The Lebanese flag was spotted upside down and half-staff at the Grand Serail on Wednesday. While this violation of protocol could be shrugged off as a mistake, it most likely has a deeper meaning.
In the U.S. and in Canada, the national flag may be flown upside down to indicate a signal of dire distress in instances of extreme danger to life or property. Flying the flag half-staff signifies mourning, distress, or respect.
The headquarters of the caretaker Prime Minister Hassan Diab might be mourning early after August 4 was just declared as a national day of mourning.
It’s worth noting the flag was raised this way the day after protesters and Beirut blast victims’ families stormed the residence of the caretaker Interior Minister and were met with fierce resistance from riot police.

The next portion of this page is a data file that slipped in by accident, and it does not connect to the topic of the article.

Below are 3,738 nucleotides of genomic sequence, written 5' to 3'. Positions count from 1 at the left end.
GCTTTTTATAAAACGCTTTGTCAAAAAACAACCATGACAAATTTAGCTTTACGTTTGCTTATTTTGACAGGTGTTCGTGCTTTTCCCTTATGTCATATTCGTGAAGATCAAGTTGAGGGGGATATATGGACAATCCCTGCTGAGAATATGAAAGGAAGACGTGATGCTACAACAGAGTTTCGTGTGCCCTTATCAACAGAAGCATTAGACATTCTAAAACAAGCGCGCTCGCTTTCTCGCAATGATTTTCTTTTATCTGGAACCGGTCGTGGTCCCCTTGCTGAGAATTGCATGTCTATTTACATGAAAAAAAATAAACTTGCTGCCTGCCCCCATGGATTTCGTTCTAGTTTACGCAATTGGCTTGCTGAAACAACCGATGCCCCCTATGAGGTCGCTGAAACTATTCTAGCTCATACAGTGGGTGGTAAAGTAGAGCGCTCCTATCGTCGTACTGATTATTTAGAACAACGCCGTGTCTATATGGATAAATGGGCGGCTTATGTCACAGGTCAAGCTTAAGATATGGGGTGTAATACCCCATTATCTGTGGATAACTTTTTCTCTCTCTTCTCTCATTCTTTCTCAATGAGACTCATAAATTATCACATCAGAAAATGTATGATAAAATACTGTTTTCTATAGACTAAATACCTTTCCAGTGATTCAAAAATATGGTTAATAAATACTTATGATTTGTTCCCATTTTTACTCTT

Reluctance from the government to lift immunities of officials to be questioned and probably prosecuted in the blast investigation is a clear sign that justice is a long way from being served.
Diab himself had resigned in the wake of the blast and expected a new government to be formed quickly and turn things around. Little did he know he would still be working in a caretaker capacity almost a year after resigning.
In addition, Diab, who recently warned that Lebanon was days away from a social explosion, might have wanted to send a message that that day has come.